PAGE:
Monday, December 15, 2014

Watch Review: Marathon TSAR Medium Diver's Quartz 36mm


I've always been a fan of quartz movements when it comes to diver's watches, or really any watch with a screw-down crown.  The more the screw-down mechanism is utilized, the more likely it is to fail, and depending on the watch and precise nature of the failure, might require replacement of the entire watch case.  This makes low-maintenance quartz movements the functional ideal for watches that employ screw-down crowns for their needed water resistance, as they are accurate enough to minimize the number of times you'd have to access the crown to the end of non-31-day months and the occasional, every-other-year battery change.

Actually finding a full-fledged diver's watch (meaning 300m water resistance) with a quartz movement these days, however, can be a difficult task, further compounded if you're looking for a watch that would look reasonable on a smaller (say sub-7") wrist.  42mm is the threshold for reasonableness for my 6" wrist, and sub-42mm options are very, very hard to come by.

Marathon's original TSAR (short for for "Tactical Search And Rescue"), a solid tool watch noted for its contracts for and use by government agencies, barely fit the bill at around 42mm, though its 13.5mm thickness keeps it at the very cusp of feasibility.  I briefly owned one that I acquired on sale from Top Spec U.S., one of Marathon's authorized dealers, but in the end it was just a little too big and chunky for my needs.



Having once owned a Rolex Explorer I 114270 and an Omega Seamaster Pro 2253.80, I've long held 36mm as perhaps the perfect size for someone with a wrist as diminutive as mine.  The Seamaster in particular was a strong contender for a lifelong diver's watch, but the demands its mechanical movement placed on its screw-down crown was simply too much for my admittedly near-OCD comfort levels.  I considered its equally discontinued quartz-movement-powered doppelganger, the 2263,80, but couldn't bring myself to spend well over $1000 on a run-of-the-mill Swiss quartz.  

Marathon surprised many watch commentators with the introduction of a "medium" version of its hallowed TSAR, especially in this day and age where the trend of bigger and bulkier watch sizes is showing no signs of slowing down.  Their choice of a 36mm diameter seems audacious in a market where 38mm is already considered small, but not all that surprising, since the difference between 36mm and 42mm is the same 6mm that separates the TSAR (42mm) and its larger brother, the JSAR (48mm).  It seems clear that Marathon intends to offer a version of its Search-and-Rescue diver's watch for consumers spanning the entire spectrum of wrist sizes.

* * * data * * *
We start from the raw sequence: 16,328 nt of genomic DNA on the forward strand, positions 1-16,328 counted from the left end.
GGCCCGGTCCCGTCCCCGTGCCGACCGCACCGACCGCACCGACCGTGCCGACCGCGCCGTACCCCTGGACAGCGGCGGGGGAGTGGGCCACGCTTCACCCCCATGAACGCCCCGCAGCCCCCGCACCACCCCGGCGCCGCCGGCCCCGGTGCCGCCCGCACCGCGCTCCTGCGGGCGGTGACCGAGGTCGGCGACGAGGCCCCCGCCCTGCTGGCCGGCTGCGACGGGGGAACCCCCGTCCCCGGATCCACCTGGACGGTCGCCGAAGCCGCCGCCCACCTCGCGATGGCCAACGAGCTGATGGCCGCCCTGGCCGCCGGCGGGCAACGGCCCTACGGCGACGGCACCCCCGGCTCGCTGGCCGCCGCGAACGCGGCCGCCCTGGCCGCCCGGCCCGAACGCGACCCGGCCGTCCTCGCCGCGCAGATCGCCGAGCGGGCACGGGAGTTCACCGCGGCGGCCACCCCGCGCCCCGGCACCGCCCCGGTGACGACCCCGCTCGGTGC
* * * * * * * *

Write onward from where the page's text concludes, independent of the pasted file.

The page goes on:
Besides being smaller and slightly less thick (12.5" versus the original 13.5"), the TSAR Medium brings the same feature set as the original: a high-torque ETA F06 Quartz with date display and end-of-life indicator (ticking at multiple-second intervals, rather than per-second), 300m water resistance, tritium tube illumination on its hour indices and hour and minute hands, and a chunky and highly visible diver's bezel with a solid ratcheting motion.  It trades the original's 20mm lug width (and it's virtually endless stream of after-market compatible strap and bracelet options) for the slightly less varied but still highly versatile 18mm, which looks better proportioned to its smaller diameter.

Like all Marathon's diver's watches, the TSAR Medium comes on a rubber strap, though a redesigned one that features half-punched strap holes, allowing the user to punch through only the one they use in order to give the strap a more streamlined appearance.  I'm pleased to say that, while the rubber strap on the original TSAR was too long to accommodate a 6" wrist, even at the innermost strap hole, the strap on the Medium just makes the grade at the innermost position.  So 6"-wristers out there needed shell out for the matching bracelet just to find a comfortable fit.



But while the bracelet is hardly necessary, it's highly recommended.  It completes the TSAR look in a way that a rubber strap never could, and offers a nice nod to the TSAR's government-contracted roots with an engraved U.S. Seal on the clasp.  The dual-screw system does make resizing the bracelet a bit more challenging - but not impossible - so if you're wary of damaging the bracelet in the attempt, it's probably best to seek out a qualified watch professional to do the adjustment.  For those fearless enough to try it on their own, I've managed the deed with two flat-head screwdrivers of the same size, with scotch tape securing the watch to the work surface to prevent it from wriggling out of position.

At just under $500 (and just over $650 with bracelet), the TSAR Medium is admittedly pricey for a quartz watch.  But if you like your watches reasonably sized and agree that the ease and accuracy of quartz is best suited to diver's watches, you'd be hard pressed to find a better in-production option than Marathon's TSAR Medium.

Case: Brushed Steel
Movement: High-Torque ETA F06 Quartz
Dial: Black
Lume: Tritium Tube
Crystal: Sapphire
Strap: Rubber (steel bracelet available)
Water Resistance: 300m
Dimensions: 36 x 43.5mm
Thickness: 12.5mm
Lug Width: 18mm
Price: $495 (+ $180 for bracelet)

2 comments:

  1. Great review, very accurate and as a medium diver owner I back your review 100%.

    It is really nice to have a watch that fits my wrist that is state of the art. As a medical professional,bicyclist,kayaker and motorcyclist I can attest that this is the watch that does it all.

    bill in Tomahawk, Wisconsin USA

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    Replies
    1. Thanks, Bill! A sensibly sized diver - especially one with the no-hassle accuracy of a quartz movement - is surprisingly hard to come by these days.

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